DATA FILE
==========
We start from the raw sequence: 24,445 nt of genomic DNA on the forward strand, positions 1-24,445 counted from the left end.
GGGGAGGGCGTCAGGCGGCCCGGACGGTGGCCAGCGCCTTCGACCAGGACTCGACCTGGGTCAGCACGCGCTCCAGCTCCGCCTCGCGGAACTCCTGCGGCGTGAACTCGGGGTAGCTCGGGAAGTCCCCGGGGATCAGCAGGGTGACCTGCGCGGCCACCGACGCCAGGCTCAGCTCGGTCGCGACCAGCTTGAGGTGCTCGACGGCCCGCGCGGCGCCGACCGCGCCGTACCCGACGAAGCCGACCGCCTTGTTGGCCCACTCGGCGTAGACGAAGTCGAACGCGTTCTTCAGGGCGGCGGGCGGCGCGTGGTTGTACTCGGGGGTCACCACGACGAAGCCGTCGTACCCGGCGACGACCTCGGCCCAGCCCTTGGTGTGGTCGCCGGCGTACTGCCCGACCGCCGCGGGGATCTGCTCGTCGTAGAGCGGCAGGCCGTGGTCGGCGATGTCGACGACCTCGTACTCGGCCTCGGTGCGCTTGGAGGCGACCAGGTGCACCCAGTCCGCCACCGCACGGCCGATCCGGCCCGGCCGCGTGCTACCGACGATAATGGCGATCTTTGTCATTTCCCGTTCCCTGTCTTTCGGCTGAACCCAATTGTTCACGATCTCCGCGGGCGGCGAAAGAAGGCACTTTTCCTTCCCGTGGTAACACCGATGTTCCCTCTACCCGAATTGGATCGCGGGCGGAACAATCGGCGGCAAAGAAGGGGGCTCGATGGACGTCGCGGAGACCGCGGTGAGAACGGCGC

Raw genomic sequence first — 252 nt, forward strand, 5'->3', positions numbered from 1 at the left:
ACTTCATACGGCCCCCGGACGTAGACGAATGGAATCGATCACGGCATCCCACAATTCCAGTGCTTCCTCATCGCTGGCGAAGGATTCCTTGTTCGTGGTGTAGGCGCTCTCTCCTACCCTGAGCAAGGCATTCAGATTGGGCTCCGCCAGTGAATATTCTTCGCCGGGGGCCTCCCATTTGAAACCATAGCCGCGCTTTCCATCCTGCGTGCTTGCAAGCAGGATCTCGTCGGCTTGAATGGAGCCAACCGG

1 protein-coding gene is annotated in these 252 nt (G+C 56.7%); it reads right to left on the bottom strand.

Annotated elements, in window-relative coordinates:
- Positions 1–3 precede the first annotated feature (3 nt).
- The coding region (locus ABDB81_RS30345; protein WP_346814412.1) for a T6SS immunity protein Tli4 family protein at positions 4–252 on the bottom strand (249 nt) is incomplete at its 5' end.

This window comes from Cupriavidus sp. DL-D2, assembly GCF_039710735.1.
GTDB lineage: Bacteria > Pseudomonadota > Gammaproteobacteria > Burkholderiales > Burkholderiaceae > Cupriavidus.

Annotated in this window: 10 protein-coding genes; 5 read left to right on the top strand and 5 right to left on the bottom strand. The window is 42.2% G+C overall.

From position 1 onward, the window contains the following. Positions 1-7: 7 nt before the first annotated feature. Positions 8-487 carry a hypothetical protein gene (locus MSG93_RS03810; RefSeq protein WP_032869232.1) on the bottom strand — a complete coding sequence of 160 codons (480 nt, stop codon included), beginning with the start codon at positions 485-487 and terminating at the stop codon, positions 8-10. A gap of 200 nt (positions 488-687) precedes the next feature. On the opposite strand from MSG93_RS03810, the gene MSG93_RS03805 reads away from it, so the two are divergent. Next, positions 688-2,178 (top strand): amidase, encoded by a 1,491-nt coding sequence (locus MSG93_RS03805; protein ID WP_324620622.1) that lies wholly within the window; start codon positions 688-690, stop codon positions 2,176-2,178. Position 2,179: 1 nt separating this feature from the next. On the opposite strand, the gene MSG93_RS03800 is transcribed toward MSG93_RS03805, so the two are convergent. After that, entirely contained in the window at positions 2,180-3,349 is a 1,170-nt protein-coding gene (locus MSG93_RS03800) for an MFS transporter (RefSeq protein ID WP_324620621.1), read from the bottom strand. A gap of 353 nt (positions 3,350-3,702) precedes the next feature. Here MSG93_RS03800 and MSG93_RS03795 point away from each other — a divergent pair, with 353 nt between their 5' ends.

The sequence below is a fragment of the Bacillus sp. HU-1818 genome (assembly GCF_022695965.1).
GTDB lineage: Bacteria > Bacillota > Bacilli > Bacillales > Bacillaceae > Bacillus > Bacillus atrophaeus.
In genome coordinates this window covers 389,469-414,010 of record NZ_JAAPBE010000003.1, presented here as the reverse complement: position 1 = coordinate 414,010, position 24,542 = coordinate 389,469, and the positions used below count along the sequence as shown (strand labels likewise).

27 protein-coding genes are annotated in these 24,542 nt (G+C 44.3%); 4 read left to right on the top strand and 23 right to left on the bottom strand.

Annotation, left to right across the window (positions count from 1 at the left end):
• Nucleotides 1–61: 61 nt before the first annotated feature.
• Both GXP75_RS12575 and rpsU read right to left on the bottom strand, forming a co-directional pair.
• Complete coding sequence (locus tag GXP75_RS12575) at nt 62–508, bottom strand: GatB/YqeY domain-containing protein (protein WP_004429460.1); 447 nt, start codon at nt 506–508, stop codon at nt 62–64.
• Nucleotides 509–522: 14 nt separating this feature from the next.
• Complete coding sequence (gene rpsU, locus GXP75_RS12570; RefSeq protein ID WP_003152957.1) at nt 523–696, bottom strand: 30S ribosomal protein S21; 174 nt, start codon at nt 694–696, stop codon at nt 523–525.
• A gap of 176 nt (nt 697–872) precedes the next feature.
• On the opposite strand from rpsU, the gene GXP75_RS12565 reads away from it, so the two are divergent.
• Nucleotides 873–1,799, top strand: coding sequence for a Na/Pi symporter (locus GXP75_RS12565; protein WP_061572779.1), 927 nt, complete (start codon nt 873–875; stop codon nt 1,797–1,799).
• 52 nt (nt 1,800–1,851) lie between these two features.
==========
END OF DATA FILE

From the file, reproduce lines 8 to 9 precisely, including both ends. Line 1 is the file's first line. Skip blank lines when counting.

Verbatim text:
- The coding region (locus ABDB81_RS30345; protein WP_346814412.1) for a T6SS immunity protein Tli4 family protein at positions 4–252 on the bottom strand (249 nt) is incomplete at its 5' end.

This window comes from Cupriavidus sp. DL-D2, assembly GCF_039710735.1.